(Photo credit: esdaw)
By Mia Wang,
Banner News Staff Writer,
The Ukraine government killed stray dogs on a large scale at the beginning of 2012 to successfully host the European Cup event. Officials wanted to avoid the occurrence of stray animals attacking tourists. In May 2009, government officials in Shanxi, China, adopted a policy of killing stray dogs. They were trying to reduce the frequency of homeless dogs attacking people, leading to more people infected with rabies. News like this is not uncommon. However, the execution is often inhumane, such as poisoning, drowning, or even killing directly with bats.
While these stories sound horrendous and heartbreaking, stray animals are not all amicable companions. However, I do think there are better, more moderate ways to solve the problems.
Some people think that stray animals can bring benefits to people and the society. For example, dogs and cats can help control rodents in the community. But the troubles and public health risks stray animals bring make the government acknowledge that stray animals’ management measures are necessary. Especially in the threat of rabies, to alleviate and eliminate public panic for rabies, governments usually hope to take a quick and effective way to solve the problem. Rabies is not easy to detect, so culling all dogs within a certain range becomes the government’s first reaction.
Large-scale culling is often toward the relatively tempered stray animals; the remaining ones and newborns are more alienated to people, thus more aggressive. In addition, outside stray animals may migrate into the area, as they strive to establish their own new territory, the intensity of aggressive attacks may increase.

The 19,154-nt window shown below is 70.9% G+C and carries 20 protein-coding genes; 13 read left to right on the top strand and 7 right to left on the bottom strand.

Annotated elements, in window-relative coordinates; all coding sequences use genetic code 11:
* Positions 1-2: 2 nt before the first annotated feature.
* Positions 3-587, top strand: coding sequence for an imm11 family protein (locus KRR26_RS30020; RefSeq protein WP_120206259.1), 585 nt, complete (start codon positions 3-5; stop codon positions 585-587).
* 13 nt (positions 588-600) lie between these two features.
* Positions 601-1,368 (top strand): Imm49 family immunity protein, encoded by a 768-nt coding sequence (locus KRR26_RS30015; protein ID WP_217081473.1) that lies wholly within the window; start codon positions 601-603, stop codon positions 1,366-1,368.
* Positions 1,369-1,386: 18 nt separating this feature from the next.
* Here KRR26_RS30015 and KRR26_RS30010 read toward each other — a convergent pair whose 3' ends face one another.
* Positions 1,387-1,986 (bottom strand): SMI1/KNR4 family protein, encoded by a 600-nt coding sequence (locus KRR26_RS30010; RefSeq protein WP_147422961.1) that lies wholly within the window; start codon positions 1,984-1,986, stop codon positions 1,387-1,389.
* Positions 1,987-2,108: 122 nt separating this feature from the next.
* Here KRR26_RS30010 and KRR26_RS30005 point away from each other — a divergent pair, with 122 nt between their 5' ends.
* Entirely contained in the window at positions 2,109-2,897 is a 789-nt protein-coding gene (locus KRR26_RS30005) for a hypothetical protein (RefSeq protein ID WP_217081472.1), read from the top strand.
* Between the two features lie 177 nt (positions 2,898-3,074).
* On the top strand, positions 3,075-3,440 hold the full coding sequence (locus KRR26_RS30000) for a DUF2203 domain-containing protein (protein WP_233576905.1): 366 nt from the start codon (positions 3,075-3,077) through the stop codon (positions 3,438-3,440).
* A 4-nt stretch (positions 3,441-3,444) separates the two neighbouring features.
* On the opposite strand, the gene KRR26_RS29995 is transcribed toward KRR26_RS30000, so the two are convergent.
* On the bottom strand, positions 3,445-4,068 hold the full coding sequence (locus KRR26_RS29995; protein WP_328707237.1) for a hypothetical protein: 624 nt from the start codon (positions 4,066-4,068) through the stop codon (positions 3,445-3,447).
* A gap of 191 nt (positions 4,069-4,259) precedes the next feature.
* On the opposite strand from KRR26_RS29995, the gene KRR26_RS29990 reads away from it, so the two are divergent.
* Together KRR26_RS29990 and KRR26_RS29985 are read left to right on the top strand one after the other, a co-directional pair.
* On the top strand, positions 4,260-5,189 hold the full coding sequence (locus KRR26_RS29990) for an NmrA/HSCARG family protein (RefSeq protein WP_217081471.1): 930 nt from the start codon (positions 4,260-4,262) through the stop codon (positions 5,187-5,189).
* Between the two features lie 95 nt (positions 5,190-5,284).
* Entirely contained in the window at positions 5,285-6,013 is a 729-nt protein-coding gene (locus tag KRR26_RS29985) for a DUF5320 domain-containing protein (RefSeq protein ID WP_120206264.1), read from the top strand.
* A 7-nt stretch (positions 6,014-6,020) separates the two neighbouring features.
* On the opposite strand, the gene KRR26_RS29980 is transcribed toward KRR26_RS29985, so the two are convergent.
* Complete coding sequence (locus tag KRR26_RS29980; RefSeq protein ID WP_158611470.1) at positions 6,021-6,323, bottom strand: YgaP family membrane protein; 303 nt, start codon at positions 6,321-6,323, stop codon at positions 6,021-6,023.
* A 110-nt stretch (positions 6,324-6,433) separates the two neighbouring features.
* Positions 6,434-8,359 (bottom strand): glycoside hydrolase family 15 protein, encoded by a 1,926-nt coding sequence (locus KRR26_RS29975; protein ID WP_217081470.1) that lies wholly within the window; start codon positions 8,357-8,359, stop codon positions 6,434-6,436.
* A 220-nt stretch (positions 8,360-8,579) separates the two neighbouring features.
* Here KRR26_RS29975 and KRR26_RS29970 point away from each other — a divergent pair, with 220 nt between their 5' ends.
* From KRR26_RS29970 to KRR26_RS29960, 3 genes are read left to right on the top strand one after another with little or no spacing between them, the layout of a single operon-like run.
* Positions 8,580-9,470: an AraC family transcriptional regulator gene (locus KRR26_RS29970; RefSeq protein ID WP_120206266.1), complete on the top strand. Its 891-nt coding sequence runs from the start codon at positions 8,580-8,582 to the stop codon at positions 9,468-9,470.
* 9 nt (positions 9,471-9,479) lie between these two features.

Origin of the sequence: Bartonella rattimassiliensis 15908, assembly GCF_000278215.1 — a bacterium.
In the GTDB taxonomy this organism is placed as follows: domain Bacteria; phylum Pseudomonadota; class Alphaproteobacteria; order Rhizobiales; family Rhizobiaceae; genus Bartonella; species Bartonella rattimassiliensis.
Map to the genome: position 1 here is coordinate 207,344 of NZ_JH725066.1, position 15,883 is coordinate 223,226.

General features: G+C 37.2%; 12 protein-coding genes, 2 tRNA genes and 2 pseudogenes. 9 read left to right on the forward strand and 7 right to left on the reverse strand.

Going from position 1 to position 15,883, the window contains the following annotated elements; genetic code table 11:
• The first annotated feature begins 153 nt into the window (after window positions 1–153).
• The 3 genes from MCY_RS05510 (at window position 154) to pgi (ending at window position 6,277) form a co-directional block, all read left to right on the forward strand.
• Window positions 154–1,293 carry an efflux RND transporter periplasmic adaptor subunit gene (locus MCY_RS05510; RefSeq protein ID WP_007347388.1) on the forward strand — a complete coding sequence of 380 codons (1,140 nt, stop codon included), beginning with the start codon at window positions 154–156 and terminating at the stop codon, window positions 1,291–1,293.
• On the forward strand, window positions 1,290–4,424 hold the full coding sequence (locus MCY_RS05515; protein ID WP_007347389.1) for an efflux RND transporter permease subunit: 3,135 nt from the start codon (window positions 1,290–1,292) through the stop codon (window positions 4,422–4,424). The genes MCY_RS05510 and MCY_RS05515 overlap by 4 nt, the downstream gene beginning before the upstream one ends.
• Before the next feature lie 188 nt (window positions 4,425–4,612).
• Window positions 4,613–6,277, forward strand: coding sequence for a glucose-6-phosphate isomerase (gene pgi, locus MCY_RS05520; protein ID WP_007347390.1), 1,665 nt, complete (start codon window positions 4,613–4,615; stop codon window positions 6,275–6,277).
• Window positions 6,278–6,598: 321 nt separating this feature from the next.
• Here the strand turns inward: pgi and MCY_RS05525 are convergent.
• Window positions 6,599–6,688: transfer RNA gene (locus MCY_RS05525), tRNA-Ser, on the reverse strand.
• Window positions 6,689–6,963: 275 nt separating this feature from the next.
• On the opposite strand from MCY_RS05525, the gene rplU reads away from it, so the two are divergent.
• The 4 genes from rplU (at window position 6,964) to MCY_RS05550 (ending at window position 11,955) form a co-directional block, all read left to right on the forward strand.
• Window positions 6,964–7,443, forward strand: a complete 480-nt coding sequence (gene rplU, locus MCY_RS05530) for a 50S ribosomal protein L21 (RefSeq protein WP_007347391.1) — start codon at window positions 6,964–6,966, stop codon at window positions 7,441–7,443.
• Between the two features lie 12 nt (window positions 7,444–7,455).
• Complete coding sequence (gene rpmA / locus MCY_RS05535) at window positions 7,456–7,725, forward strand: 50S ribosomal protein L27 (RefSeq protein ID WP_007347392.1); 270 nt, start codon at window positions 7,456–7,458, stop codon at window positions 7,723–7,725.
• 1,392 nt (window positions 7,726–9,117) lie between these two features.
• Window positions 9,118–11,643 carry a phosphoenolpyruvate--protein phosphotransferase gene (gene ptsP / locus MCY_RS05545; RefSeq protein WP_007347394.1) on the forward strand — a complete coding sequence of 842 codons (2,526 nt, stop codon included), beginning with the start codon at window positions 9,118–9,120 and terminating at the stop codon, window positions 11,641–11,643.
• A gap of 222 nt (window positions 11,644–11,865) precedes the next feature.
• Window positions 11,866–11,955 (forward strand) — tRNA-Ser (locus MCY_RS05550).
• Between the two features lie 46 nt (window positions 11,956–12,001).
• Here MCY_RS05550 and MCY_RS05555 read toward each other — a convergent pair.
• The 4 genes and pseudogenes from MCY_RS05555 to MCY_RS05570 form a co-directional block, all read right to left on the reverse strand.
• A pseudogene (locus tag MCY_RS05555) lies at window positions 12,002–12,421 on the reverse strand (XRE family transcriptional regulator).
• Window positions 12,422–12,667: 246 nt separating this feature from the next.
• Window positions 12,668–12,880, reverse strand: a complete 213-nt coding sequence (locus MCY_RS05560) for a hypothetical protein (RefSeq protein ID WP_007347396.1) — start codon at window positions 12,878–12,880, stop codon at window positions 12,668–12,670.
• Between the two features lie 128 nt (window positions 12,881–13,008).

For shelters, ideally, healthy animals should find suitable adoptive families, and only euthanatize those suffering from serious illness and serious behavior problems. But in fact, for the large and growing number of stray animals each year, that is an impossible task to achieve. In reality, because there are not enough families adopting these animals, shelters will face overcrowding pressure. Whether it is the storage limit of the cage or the manpower and expenses of the animals, and finally the majority of the shelters can no longer accept new animals. Although some countries’ shelters have “No Kill Policy”, shelters that run well and ensure animals’ welfare will conduct euthanasia.
Nonetheless, I think there are definitely methods people and governments can take to help homeless pets. Here is my perspective:
- Develop realistic, practical and clear relevant legal provisions to determine the government departments’ responsibilities for the humanitarian control of stray animals;
- Register and mark pets, make sure pet owners are acting in responsible ways to reduce abandoned pets.
- The number of stray animals in a region is closely related to the amount of available food, so make sure the garbage spots are not used as food sources for stray animals.
- Control the feeding spots of the stray animals; reduce the contradiction between stray animals and public health issues;
- Through sterilization, reduce the reproductive potential of house pets and homeless pets.
- Guide and manage the pet market, do background checks on potential sellers and buyers.
- Educate the public, and multiply the burden of participation in the management of stray animals.
So as students, if you want to put your help into the matter, you can be more careful when it comes to garbage disposing. Try to find a trashcan or dumpster instead of tossing your leftovers in the street or parking lots. Also, when you find stray cats or dogs, call animal control first. Or if they have name tags on them and owners’ phone number, call the owners. Do not feed and pet them, eventually turn your back on them.